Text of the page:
In an ironic reversal, the man who worked to break Glass-Steagall wants to repair the wall between commercial and investment banking. However, in the post-recession, some critics say he should have let it remain intact in the first place.
Separating taxpayers from gamblers
Sanford “Sandy” Weill, 79, is the founder of Citigroup and one of the men who championed the repeal of the Glass-Steagall Act in the late 1990s. Glass-Steagall was a legislative act born in 1933 out of the economic wreckage left by the stock market collapse four years earlier. It created a separation between investment banks, with their high-stakes gambling, and federally-guaranteed commercial banks.
Breaking the barrier
Glass-Steagall was repealed by the Gramm-Leach-Bliley Act in 1999. That legislation was signed into law by President Bill Clinton, who famously said Glass-Steagall was “no longer relevant.”
Many economic analysts believe, however, that the repeal of Glass-Steagall allowed for the creation of banking conglomerates like Citigroup, and permitted the kind of reckless trading that contributed to the Great Recession and the subsequent economic downturn. Citigroup was also the recipient of $45 billion as part of the taxpayer-funded banking industry bailout in 2008.
Rebuild that wall
Weill said, during a CNBC interview on July 25:
“What we should probably do is go and split up investment banking from banking. Have banks do something that’s not going to risk the taxpayer dollars, that’s not going to be too big to fail… So let commercial banks take deposits and make commerce loans and real estate loans… We [investment bankers] can have size and scale, but it doesn’t have to be connected to a deposit-taking institution.”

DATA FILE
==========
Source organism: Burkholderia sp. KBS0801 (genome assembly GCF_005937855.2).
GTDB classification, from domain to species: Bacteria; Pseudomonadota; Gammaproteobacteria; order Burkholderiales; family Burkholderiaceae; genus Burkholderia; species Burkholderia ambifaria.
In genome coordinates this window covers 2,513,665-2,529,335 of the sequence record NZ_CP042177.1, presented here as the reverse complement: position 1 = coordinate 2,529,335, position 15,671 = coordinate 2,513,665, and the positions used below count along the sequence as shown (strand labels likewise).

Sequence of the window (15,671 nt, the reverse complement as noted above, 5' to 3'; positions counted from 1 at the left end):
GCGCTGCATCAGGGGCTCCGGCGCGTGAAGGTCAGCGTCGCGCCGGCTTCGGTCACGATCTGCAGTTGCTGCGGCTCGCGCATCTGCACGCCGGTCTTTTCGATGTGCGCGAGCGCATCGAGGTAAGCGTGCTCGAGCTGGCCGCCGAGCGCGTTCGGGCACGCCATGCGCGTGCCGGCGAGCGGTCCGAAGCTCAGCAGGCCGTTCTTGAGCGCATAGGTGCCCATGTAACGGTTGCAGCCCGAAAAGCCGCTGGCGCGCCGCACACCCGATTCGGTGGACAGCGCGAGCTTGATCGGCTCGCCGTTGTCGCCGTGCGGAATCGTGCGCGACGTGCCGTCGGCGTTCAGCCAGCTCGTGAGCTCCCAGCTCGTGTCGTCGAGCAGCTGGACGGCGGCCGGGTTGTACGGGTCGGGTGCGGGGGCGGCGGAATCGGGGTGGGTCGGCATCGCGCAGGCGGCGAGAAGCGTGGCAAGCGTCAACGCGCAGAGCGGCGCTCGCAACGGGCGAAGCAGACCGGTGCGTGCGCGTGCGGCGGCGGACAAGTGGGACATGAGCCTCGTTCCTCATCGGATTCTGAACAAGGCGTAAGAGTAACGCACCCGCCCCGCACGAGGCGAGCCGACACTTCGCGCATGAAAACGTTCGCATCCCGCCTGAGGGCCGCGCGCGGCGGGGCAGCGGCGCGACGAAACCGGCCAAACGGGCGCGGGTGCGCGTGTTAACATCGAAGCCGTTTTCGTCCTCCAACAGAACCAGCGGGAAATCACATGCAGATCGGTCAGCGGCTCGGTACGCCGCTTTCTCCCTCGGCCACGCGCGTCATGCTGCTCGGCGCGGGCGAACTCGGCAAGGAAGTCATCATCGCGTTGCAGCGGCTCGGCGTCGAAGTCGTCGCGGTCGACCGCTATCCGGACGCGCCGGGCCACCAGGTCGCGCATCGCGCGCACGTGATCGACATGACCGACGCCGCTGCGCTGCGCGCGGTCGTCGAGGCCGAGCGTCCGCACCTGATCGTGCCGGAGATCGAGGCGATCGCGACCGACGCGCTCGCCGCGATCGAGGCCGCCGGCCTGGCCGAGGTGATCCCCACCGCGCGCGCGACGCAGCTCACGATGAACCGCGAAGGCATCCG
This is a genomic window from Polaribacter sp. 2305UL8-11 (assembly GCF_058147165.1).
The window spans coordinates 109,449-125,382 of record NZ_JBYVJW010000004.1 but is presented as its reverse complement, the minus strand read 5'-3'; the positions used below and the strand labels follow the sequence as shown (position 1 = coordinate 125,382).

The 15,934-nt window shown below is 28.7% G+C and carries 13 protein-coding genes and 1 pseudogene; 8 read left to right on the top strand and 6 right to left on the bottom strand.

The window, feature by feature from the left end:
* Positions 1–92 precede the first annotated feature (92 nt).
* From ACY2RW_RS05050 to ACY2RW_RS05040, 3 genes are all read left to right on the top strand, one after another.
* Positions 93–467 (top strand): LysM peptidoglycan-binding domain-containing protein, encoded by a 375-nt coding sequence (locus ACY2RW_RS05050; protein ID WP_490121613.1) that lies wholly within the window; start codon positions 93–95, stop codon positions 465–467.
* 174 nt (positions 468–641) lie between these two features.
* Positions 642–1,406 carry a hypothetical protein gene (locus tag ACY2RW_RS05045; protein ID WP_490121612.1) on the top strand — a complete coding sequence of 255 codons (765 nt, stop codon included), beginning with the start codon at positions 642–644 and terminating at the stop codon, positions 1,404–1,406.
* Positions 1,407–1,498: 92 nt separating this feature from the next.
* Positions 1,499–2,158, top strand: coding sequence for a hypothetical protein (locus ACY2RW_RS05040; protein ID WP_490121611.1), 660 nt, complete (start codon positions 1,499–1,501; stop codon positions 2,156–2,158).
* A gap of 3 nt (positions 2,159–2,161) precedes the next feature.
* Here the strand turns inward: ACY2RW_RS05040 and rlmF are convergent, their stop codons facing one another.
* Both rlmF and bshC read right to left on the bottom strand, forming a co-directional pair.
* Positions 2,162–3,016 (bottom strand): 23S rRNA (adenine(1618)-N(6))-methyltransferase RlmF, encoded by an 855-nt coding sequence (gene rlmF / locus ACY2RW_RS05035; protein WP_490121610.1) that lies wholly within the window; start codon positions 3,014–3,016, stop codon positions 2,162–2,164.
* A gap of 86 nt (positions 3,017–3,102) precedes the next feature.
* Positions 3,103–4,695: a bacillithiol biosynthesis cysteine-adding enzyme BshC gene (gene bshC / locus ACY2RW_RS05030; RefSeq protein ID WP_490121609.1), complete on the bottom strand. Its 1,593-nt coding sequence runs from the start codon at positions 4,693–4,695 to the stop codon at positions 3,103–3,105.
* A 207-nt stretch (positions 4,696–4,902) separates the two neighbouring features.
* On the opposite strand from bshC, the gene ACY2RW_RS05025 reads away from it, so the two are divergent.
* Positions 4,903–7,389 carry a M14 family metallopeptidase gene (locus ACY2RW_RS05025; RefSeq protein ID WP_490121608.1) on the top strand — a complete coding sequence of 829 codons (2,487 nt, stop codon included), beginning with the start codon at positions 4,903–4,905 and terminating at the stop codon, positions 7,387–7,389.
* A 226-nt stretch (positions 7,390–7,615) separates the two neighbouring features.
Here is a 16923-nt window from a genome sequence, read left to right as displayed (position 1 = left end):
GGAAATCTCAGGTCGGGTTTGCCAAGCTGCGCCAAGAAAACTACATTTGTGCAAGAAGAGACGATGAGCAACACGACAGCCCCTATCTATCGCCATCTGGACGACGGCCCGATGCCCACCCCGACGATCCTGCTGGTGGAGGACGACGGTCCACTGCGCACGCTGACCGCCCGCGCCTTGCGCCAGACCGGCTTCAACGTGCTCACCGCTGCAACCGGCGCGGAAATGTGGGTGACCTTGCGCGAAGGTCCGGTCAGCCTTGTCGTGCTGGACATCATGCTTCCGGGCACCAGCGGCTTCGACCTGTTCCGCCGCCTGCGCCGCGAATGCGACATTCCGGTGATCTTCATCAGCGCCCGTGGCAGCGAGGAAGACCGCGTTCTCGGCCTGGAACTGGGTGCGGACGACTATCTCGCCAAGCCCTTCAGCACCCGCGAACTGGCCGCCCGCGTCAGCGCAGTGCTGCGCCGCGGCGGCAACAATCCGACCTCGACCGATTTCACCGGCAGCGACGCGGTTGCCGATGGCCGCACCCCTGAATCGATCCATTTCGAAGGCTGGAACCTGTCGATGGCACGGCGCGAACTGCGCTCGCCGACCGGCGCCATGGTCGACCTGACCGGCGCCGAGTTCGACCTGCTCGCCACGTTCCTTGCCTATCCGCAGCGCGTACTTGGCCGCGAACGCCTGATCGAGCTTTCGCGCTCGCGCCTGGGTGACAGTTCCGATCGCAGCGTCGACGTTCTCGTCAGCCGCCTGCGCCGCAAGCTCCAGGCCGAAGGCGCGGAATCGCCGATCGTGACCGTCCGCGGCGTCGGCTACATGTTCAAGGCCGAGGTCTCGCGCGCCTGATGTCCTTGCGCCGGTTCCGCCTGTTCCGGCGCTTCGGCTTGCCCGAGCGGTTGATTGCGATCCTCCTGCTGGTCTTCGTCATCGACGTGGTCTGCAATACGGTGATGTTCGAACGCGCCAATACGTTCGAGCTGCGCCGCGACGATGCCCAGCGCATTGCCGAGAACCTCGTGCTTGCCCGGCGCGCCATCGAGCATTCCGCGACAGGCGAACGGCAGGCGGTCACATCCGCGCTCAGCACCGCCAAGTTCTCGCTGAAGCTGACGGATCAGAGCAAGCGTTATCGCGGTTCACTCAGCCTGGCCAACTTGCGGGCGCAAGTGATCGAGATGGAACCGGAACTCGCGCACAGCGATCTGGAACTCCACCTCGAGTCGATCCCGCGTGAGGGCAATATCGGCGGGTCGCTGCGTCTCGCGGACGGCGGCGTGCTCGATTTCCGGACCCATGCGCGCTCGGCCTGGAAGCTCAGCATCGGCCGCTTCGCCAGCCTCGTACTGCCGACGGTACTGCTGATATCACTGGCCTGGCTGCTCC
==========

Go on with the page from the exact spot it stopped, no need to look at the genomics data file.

Reaction to U-turn
Sheila Bair, once the chairman of the Federal Deposit Insurance Corp., said on CNBC:
“He and his institution were in the lead in pushing for the repeal of Glass-Steagall and then, of course, Citigroup is the poster child for too-big-to-fail in the bailouts during the 2008 crisis. It is truly ironic.”
Other critics are taking it a step further, saying Weill wants his cake and the privilege of eating it, too. Legal & General Investment Management analyst David Knutson said:
“He enjoyed the benefits of the demise of Glass-Steagall and only now has he become remorseful? Where was he five years ago?”
Altruistic or self-serving?
Remorse, however, may have little to do with it. Weill also acknowledged that the mistakes of the past have tarnished the reputation of big banks in the eyes of regulators and taxpayers. That stain is likely to remain for the foreseeable future. Instead of bucking the trend of increased regulation, Weill and other industry leaders are seeking to create a playing field that is not subject to the full brunt of such restrictions. A playing field that would allow investors to gamble, while simultaneously sparing the taxpayers the burden of their folly should things go south.
Glass-Steagall, many believe, kept the nation from experiencing a recession for better than 40 years. Its reinstatement, whether for altruistic or self-serving motives, would likely be a healthy thing for the nation’s limping economy. However, in an election year, according to the Wall Street Journal, the federal government is unlikely to take on such a politically-charged subject.